1830. Phenotypic Antibiotic Resistance in ZEUS: A Multi-center, Randomized, Double-Blind Phase 2/3 Study of ZTI-01 versus Piperacillin-Tazobactam (P-T) in the Treatment of Patients with Complicated Urinary Tract Infections (cUTI) including Acute Pyelonephritis (AP)
Session: Poster Abstract Session: Clinical Study with New Antibiotics and Antifungals
Saturday, October 7, 2017
Room: Poster Hall CD
Posters
  • Zavante_Poster1830_revCC KS.pdf (99.7 kB)
  • Background: Phenotypic resistance profiles are frequently employed to target appropriate antibiotic treatments. With increasing rates of resistance, antibiotics with a new mechanisms of action are needed. ZTI-01 (fosfomycin for injection) is an injectable epoxide antibiotic with a broad spectrum of activity including multidrug-resistant (MDR) pathogens. ZTI-01 acts at an early step in cell wall synthesis inhibition by covalently binding to MurA, and is being developed for the treatment of complicated urinary tract infections (cUTI) and acute pyelonephritis (AP) in the US.

    Methods: ZEUS study was a multicenter, randomized, double-blind Phase 2/3 trial designed to evaluate safety and efficacy of ZTI-01 in treatment of hospitalized adults with cUTI or acute pyelonephritis versus piperacillin/tazobactam (P-T). Patients received either 6 g ZTI-01 or 4.5 g P-T as 1-hour IV infusions q8h for a fixed 7 days (up to 14 days if concurrent bacteremia). Clinical cure and microbiologic eradication were assessed at the test-of-cure (TOC) visit (Day 19). Using minimum inhibitory concentrations (MICs), blood or urine isolates bearing phenotypic resistance for extended-spectrum beta-lactamases (ESBL: ≥2 µg/mL, aztreonam, ceftazidime or ceftriaxone), carbapenem-resistant Enterobacteriaceae (CRE: ≥4 µg/mL imipenem or meropenem), Amino-R (gentamicin or amikacin resistance), or MDR (nonsusceptibility ≥3 classes) were identified to assess patient and microbiologic outcome.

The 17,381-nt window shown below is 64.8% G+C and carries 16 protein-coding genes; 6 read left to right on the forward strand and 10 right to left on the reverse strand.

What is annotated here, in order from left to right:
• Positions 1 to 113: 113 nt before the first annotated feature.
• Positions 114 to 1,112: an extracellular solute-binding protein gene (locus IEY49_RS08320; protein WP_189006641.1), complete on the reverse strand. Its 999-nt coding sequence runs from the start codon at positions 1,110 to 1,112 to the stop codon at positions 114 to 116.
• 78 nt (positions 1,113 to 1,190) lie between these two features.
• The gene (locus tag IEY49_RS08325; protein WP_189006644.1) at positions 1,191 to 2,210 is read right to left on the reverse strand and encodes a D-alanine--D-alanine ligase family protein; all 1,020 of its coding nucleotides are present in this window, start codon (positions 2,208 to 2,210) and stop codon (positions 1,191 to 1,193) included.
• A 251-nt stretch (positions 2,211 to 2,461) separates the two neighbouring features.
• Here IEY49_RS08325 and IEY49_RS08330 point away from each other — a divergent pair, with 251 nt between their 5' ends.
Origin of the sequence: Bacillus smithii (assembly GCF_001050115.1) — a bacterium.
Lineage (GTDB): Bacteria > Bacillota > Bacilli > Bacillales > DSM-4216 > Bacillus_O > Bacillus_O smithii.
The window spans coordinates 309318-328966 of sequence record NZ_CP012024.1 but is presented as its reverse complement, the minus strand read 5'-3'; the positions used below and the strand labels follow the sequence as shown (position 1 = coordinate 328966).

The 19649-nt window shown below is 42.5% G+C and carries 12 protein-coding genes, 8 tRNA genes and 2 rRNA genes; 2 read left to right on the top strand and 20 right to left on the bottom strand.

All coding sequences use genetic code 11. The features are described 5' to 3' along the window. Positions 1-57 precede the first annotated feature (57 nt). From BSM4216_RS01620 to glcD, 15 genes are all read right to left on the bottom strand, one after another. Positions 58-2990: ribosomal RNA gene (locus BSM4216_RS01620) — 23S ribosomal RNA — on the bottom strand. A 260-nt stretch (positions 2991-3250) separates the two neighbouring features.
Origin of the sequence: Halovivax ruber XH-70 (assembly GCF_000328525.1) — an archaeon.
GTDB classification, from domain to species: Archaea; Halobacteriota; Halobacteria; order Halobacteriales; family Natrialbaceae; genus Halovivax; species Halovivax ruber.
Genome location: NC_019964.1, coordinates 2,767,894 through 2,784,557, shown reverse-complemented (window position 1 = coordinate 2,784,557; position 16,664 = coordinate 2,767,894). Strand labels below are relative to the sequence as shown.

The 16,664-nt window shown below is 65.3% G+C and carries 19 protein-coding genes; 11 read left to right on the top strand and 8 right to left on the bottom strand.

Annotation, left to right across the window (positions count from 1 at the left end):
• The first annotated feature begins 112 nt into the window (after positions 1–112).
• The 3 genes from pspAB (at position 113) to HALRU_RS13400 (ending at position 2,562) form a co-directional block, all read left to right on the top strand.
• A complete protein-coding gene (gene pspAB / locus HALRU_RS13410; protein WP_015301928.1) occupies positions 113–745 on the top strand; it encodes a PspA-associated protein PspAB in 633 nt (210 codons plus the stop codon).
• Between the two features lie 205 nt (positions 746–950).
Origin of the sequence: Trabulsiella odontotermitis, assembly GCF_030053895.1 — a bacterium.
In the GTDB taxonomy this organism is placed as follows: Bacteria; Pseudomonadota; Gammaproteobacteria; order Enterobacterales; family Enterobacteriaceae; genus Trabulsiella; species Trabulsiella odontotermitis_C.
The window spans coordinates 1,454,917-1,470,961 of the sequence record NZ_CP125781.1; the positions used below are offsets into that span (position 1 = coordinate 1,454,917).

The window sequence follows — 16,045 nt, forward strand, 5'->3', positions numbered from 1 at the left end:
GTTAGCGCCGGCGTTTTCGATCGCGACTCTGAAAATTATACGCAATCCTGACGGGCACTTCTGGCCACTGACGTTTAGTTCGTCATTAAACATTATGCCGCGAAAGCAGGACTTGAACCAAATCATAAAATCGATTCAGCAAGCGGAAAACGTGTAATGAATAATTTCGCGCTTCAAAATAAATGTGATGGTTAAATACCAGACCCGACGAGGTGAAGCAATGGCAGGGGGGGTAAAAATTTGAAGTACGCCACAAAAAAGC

Results: In the m-MITT population, 123/362 patients (34%) were infected with a pathogen exhibiting phenotypic resistance: MDR (19%), ESBL (31%), Amino-R (17%), and CRE (6.1%). Clinical cure and microbiologic eradication are presented in Table 1.

    Table 1. Phenotypic Resistance (TOC, m-MITT, % (n))

    ESBL

    Amino-R

    CRE

    MDR

    Cure

    Erad.

    Cure

    Erad.

    Cure

    Erad.

    Cure

    Erad.

    ZTI-01

    93%

    (52/56)

    55%

    (32/58)

    97%

    (29/30)

    67%

    (20/30)

    100%

    (9/9)

    56%

    (5/9)

    92%

    (34/37)

    54%

    (20/37)

    P-T

    93%

    (51/55)

    47%

    (27/58)

    94%

    (29/31)

    38%

    (12/32)

    85%

    (11/13)

    31%

    (4/13)

    90%

    (28/31)

    36%

    (12/33)

    Conclusion: Overall, treatment arms were balanced with number and type of isolates bearing phenotypic resistance and clinical cure rates were high. Eradication rates numerically favored ZTI-01.

    Paul B Eckburg, MD1, David Skarinsky, BS1, Anita Das, PhD2 and Evelyn J. Ellis-Grosse, PhD1, (1)Zavante Therapeutics, Inc., San Diego, CA, (2)Das Statistical Consulting, Guerneville, CA

    Disclosures:

    P. B. Eckburg, Zavante Therapeutics, Inc.: Consultant and Shareholder , Consulting fee

    D. Skarinsky, Zavante Therapeutics, Inc.: Employee and Shareholder , Salary

    A. Das, Zavante Therapeutics, Inc.: Consultant , Consulting fee

    E. J. Ellis-Grosse, Zavante Therapeutics, Inc.: Employee and Shareholder , Salary

    Findings in the abstracts are embargoed until 12:01 a.m. PDT, Wednesday Oct. 4th with the exception of research findings presented at the IDWeek press conferences.